Dec 042009
 

I’ve got a tune stuck in my head again today. Perhaps this happens to you ocassionally too. It’s triggered subliminally by means totally unrelated to music. Fortunately for me, now that my children have grown into teenagers, the tune is less likely to be The Wheels on the Bus Go Round and Round or The Barney Song!

On a nearly daily basis, I read or hear something profound or innovative around the topic of Cloud Computing. The debate surrounding cloud security, privacy, and control now triggers a brain-born rendition of Get Off Of My Cloud, originally recorded in 1965 by the British rock band, the Rolling Stones.

“Hey! You! Get off of my cloud
Don’t hang around ’cause two’s a crowd”

Sixties music aside, it’s the digital concept of “My Cloud”, as excerpted from that classic song title, which has commanded my interest and attention over the past year. Specifically, it’s my opinion that personal computing is destined for the cloud in this coming decade. Time Is On My Side for the eventual realization of what we may refer to as Personal Cloud Computing (PCC).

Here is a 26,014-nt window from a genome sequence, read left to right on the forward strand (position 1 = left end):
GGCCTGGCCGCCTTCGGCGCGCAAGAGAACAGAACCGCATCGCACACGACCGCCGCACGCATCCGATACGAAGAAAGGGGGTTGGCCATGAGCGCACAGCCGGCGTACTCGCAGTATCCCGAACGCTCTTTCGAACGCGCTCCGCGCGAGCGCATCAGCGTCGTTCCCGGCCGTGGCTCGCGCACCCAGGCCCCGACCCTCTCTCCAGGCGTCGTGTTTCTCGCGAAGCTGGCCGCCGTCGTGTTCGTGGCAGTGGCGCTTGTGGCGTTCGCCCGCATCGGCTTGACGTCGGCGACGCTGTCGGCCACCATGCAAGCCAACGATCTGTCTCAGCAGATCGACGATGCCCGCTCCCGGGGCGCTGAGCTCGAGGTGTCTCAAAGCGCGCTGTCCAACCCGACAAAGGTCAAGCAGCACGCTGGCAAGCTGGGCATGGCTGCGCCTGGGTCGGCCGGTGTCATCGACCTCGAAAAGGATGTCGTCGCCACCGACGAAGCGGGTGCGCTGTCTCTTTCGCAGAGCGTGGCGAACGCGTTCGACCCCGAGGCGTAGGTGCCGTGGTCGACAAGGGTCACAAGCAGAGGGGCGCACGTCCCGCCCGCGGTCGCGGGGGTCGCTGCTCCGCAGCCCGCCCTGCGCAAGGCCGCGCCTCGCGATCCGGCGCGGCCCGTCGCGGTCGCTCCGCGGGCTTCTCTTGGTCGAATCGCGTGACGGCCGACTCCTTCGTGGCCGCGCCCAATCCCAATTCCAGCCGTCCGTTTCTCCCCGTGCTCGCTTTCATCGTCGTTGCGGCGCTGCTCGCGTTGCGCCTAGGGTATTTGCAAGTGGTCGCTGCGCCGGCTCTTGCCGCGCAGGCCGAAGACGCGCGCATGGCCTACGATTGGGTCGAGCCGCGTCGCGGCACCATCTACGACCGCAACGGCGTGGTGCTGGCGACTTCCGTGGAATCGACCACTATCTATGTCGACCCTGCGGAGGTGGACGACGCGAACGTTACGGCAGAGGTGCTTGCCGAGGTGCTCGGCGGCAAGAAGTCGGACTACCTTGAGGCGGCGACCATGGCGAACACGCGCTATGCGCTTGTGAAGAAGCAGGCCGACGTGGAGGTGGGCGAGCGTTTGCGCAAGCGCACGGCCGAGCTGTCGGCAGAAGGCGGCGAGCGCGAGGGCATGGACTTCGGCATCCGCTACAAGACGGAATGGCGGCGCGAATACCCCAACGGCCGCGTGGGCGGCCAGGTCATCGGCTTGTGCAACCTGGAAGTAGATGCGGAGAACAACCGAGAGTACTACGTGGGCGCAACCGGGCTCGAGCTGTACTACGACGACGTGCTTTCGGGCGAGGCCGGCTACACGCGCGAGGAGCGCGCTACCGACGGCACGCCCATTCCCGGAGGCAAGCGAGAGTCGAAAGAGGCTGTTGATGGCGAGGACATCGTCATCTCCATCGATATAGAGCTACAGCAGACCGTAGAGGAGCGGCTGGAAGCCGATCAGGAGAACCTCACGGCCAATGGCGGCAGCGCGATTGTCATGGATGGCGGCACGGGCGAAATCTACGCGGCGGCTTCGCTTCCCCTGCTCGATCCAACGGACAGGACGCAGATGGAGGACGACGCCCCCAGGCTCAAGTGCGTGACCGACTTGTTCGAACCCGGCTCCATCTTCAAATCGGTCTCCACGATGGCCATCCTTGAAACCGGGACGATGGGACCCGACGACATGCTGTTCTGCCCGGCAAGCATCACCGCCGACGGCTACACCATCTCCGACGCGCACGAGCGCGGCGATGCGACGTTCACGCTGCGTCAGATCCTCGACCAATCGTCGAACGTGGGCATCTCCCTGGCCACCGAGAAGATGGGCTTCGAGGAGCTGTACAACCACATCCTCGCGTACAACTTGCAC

For the past three decades, the PC (as in Personal Computer, and now often realized in a notebook computer form factor) has been our digital Beast of Burden, complete with a dedicated central processing unit (CPU), local magnetic and solid state storage, a local operating system (OS), and the ability to compute while not connected to the Internet.

Storing ‘my information’ (which includes all forms of media — documents, photos, spreadsheets, emails, bookmarks, etc.) on a local device provides an illusion of security and control. The reality is that the device which we hold in our hands, containing the memory, representing our sensitive information as stored in digital format, presents an unnecessary exposure, as the majority of the processing we now do is collaborative and enabled via networking and the Internet. More often than not, that which we create on our PC is shared in some form or another with our social or professional circles, and managed somewhere in the cloud. Increasingly, what we find we’re holding in our hands (or on our Jumping Jack Flash memory or Under My Thumb drives … OK… getting carried away here … but do you know how many Rolling Stones song titles there are? Hundreds!) on our traditional PC is an out-of-date digital copy of what exists in the cloud!